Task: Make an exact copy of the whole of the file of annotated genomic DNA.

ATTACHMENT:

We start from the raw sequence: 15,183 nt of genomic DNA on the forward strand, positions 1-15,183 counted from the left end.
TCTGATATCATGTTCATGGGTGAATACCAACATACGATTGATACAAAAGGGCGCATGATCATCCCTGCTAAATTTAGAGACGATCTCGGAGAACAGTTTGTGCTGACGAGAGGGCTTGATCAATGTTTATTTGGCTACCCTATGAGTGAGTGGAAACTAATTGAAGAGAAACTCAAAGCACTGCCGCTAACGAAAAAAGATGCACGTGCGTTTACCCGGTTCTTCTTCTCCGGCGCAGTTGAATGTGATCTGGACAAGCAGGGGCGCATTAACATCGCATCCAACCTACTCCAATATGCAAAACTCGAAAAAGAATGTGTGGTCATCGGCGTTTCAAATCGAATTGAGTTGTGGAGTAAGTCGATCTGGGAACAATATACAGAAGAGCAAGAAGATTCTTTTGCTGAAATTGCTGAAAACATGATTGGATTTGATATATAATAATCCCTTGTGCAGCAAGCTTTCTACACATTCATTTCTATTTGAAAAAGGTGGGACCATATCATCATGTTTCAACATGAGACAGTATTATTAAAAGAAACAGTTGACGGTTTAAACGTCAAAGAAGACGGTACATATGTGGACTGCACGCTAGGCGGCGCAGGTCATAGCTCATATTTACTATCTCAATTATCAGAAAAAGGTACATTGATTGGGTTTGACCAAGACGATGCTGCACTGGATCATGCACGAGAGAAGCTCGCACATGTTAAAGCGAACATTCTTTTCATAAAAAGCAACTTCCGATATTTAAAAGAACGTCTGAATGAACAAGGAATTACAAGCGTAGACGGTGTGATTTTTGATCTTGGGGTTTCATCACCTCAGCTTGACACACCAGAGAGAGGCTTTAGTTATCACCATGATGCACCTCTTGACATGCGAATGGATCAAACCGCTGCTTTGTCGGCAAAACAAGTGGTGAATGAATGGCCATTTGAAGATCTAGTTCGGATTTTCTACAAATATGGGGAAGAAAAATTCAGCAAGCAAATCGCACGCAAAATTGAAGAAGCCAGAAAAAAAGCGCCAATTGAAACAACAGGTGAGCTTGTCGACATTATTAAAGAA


We start from the raw sequence: 15,183 nt of genomic DNA on the forward strand, positions 1-15,183 counted from the left end.
TCTGATATCATGTTCATGGGTGAATACCAACATACGATTGATACAAAAGGGCGCATGATCATCCCTGCTAAATTTAGAGACGATCTCGGAGAACAGTTTGTGCTGACGAGAGGGCTTGATCAATGTTTATTTGGCTACCCTATGAGTGAGTGGAAACTAATTGAAGAGAAACTCAAAGCACTGCCGCTAACGAAAAAAGATGCACGTGCGTTTACCCGGTTCTTCTTCTCCGGCGCAGTTGAATGTGATCTGGACAAGCAGGGGCGCATTAACATCGCATCCAACCTACTCCAATATGCAAAACTCGAAAAAGAATGTGTGGTCATCGGCGTTTCAAATCGAATTGAGTTGTGGAGTAAGTCGATCTGGGAACAATATACAGAAGAGCAAGAAGATTCTTTTGCTGAAATTGCTGAAAACATGATTGGATTTGATATATAATAATCCCTTGTGCAGCAAGCTTTCTACACATTCATTTCTATTTGAAAAAGGTGGGACCATATCATCATGTTTCAACATGAGACAGTATTATTAAAAGAAACAGTTGACGGTTTAAACGTCAAAGAAGACGGTACATATGTGGACTGCACGCTAGGCGGCGCAGGTCATAGCTCATATTTACTATCTCAATTATCAGAAAAAGGTACATTGATTGGGTTTGACCAAGACGATGCTGCACTGGATCATGCACGAGAGAAGCTCGCACATGTTAAAGCGAACATTCTTTTCATAAAAAGCAACTTCCGATATTTAAAAGAACGTCTGAATGAACAAGGAATTACAAGCGTAGACGGTGTGATTTTTGATCTTGGGGTTTCATCACCTCAGCTTGACACACCAGAGAGAGGCTTTAGTTATCACCATGATGCACCTCTTGACATGCGAATGGATCAAACCGCTGCTTTGTCGGCAAAACAAGTGGTGAATGAATGGCCATTTGAAGATCTAGTTCGGATTTTCTACAAATATGGGGAAGAAAAATTCAGCAAGCAAATCGCACGCAAAATTGAAGAAGCCAGAAAAAAAGCGCCAATTGAAACAACAGGTGAGCTTGTCGACATTATTAAAGAA